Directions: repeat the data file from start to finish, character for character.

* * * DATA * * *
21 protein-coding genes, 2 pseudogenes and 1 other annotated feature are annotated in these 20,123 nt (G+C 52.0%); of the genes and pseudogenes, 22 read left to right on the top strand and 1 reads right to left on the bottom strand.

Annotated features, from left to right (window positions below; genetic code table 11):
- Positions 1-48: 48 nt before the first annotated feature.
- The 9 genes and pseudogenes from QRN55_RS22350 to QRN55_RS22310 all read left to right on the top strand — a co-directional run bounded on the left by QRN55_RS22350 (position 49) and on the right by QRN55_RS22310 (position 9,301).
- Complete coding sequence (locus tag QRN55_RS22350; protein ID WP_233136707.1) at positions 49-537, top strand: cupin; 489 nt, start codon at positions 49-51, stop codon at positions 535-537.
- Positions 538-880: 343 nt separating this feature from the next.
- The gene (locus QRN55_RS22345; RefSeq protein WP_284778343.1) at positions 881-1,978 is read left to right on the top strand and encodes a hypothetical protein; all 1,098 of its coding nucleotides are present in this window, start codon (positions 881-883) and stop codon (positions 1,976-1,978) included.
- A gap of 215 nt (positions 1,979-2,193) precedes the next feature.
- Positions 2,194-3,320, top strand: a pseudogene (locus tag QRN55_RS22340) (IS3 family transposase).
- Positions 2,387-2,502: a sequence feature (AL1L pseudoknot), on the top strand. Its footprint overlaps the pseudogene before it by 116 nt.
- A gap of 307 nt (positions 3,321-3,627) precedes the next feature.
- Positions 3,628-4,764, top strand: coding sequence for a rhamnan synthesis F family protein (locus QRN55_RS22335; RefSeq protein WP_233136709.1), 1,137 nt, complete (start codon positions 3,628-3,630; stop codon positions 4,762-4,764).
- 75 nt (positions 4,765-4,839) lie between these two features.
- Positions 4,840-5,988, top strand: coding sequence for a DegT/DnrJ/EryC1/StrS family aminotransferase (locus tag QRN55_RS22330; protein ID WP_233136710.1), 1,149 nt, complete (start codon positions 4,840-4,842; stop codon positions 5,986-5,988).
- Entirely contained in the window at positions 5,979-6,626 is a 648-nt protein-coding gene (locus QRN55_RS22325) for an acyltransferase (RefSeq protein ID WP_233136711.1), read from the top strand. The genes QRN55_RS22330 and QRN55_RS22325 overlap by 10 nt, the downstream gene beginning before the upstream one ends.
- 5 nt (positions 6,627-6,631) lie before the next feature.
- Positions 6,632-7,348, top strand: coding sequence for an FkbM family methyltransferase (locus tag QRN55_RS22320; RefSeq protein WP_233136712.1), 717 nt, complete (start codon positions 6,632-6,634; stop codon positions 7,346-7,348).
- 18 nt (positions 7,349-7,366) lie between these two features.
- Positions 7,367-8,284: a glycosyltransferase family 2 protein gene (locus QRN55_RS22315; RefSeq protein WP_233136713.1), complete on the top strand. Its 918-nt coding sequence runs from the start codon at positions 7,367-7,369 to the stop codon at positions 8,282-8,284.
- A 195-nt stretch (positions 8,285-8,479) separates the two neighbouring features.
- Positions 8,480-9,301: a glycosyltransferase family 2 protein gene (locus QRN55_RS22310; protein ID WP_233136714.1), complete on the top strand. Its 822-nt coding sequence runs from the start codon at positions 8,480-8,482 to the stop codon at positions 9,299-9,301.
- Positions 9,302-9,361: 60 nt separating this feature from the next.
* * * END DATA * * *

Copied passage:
21 protein-coding genes, 2 pseudogenes and 1 other annotated feature are annotated in these 20,123 nt (G+C 52.0%); of the genes and pseudogenes, 22 read left to right on the top strand and 1 reads right to left on the bottom strand.

Annotated features, from left to right (window positions below; genetic code table 11):
- Positions 1-48: 48 nt before the first annotated feature.
- The 9 genes and pseudogenes from QRN55_RS22350 to QRN55_RS22310 all read left to right on the top strand — a co-directional run bounded on the left by QRN55_RS22350 (position 49) and on the right by QRN55_RS22310 (position 9,301).
- Complete coding sequence (locus tag QRN55_RS22350; protein ID WP_233136707.1) at positions 49-537, top strand: cupin; 489 nt, start codon at positions 49-51, stop codon at positions 535-537.
- Positions 538-880: 343 nt separating this feature from the next.
- The gene (locus QRN55_RS22345; RefSeq protein WP_284778343.1) at positions 881-1,978 is read left to right on the top strand and encodes a hypothetical protein; all 1,098 of its coding nucleotides are present in this window, start codon (positions 881-883) and stop codon (positions 1,976-1,978) included.
- A gap of 215 nt (positions 1,979-2,193) precedes the next feature.
- Positions 2,194-3,320, top strand: a pseudogene (locus tag QRN55_RS22340) (IS3 family transposase).
- Positions 2,387-2,502: a sequence feature (AL1L pseudoknot), on the top strand. Its footprint overlaps the pseudogene before it by 116 nt.
- A gap of 307 nt (positions 3,321-3,627) precedes the next feature.
- Positions 3,628-4,764, top strand: coding sequence for a rhamnan synthesis F family protein (locus QRN55_RS22335; RefSeq protein WP_233136709.1), 1,137 nt, complete (start codon positions 3,628-3,630; stop codon positions 4,762-4,764).
- 75 nt (positions 4,765-4,839) lie between these two features.
- Positions 4,840-5,988, top strand: coding sequence for a DegT/DnrJ/EryC1/StrS family aminotransferase (locus tag QRN55_RS22330; protein ID WP_233136710.1), 1,149 nt, complete (start codon positions 4,840-4,842; stop codon positions 5,986-5,988).
- Entirely contained in the window at positions 5,979-6,626 is a 648-nt protein-coding gene (locus QRN55_RS22325) for an acyltransferase (RefSeq protein ID WP_233136711.1), read from the top strand. The genes QRN55_RS22330 and QRN55_RS22325 overlap by 10 nt, the downstream gene beginning before the upstream one ends.
- 5 nt (positions 6,627-6,631) lie before the next feature.
- Positions 6,632-7,348, top strand: coding sequence for an FkbM family methyltransferase (locus tag QRN55_RS22320; RefSeq protein WP_233136712.1), 717 nt, complete (start codon positions 6,632-6,634; stop codon positions 7,346-7,348).
- 18 nt (positions 7,349-7,366) lie between these two features.
- Positions 7,367-8,284: a glycosyltransferase family 2 protein gene (locus QRN55_RS22315; RefSeq protein WP_233136713.1), complete on the top strand. Its 918-nt coding sequence runs from the start codon at positions 7,367-7,369 to the stop codon at positions 8,282-8,284.
- A 195-nt stretch (positions 8,285-8,479) separates the two neighbouring features.
- Positions 8,480-9,301: a glycosyltransferase family 2 protein gene (locus QRN55_RS22310; protein ID WP_233136714.1), complete on the top strand. Its 822-nt coding sequence runs from the start codon at positions 8,480-8,482 to the stop codon at positions 9,299-9,301.
- Positions 9,302-9,361: 60 nt separating this feature from the next.